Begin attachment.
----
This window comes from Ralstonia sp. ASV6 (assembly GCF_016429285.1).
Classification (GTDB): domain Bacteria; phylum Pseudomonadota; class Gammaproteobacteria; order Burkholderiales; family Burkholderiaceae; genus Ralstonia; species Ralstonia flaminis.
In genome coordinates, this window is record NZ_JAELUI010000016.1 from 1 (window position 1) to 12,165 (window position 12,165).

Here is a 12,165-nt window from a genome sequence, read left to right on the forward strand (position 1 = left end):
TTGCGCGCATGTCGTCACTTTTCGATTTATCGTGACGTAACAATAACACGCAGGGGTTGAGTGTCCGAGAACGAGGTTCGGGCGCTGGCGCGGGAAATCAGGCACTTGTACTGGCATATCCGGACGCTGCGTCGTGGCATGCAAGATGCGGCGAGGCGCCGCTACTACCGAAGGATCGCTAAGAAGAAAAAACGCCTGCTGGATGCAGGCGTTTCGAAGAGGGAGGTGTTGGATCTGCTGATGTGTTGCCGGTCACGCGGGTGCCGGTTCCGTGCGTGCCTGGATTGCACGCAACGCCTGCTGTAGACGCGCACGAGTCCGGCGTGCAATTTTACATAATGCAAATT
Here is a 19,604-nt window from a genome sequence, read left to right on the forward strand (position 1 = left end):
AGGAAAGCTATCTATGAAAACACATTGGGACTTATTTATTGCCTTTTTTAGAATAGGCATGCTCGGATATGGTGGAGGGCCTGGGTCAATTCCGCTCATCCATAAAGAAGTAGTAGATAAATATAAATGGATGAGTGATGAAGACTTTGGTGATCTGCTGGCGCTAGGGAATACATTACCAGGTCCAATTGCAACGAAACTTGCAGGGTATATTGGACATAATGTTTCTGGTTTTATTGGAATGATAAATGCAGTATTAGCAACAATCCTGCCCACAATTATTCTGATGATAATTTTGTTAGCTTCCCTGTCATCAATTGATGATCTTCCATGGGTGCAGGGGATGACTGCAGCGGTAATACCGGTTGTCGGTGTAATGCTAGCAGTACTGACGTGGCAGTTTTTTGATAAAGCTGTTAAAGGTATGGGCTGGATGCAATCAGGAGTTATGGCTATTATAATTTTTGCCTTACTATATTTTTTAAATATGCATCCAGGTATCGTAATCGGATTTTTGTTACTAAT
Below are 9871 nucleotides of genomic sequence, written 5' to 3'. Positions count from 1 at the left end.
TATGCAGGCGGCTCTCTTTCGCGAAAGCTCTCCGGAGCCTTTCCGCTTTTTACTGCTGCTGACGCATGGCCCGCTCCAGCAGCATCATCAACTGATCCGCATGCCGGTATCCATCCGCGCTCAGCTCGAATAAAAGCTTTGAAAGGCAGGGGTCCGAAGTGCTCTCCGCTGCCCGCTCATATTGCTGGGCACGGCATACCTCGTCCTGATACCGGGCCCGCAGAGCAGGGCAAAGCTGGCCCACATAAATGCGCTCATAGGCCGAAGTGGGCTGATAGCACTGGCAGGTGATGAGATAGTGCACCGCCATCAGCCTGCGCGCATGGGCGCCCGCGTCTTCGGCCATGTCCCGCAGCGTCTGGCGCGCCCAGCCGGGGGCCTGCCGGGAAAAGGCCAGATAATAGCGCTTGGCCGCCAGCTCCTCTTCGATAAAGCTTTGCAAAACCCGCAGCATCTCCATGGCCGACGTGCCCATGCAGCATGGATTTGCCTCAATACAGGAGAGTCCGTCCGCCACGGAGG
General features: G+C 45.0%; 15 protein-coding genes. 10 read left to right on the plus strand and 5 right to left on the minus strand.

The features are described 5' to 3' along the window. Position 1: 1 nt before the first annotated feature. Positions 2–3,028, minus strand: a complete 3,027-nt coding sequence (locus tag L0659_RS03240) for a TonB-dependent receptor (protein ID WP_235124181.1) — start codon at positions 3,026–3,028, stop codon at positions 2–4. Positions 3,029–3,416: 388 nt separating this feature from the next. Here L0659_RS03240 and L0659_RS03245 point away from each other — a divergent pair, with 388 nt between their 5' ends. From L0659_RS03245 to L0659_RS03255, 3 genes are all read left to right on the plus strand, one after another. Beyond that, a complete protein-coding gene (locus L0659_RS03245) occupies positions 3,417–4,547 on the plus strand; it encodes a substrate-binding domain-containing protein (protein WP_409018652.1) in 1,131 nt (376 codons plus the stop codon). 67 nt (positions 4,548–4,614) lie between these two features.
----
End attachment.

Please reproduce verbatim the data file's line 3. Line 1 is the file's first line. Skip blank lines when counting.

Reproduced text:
In genome coordinates, this window is record NZ_JAELUI010000016.1 from 1 (window position 1) to 12,165 (window position 12,165).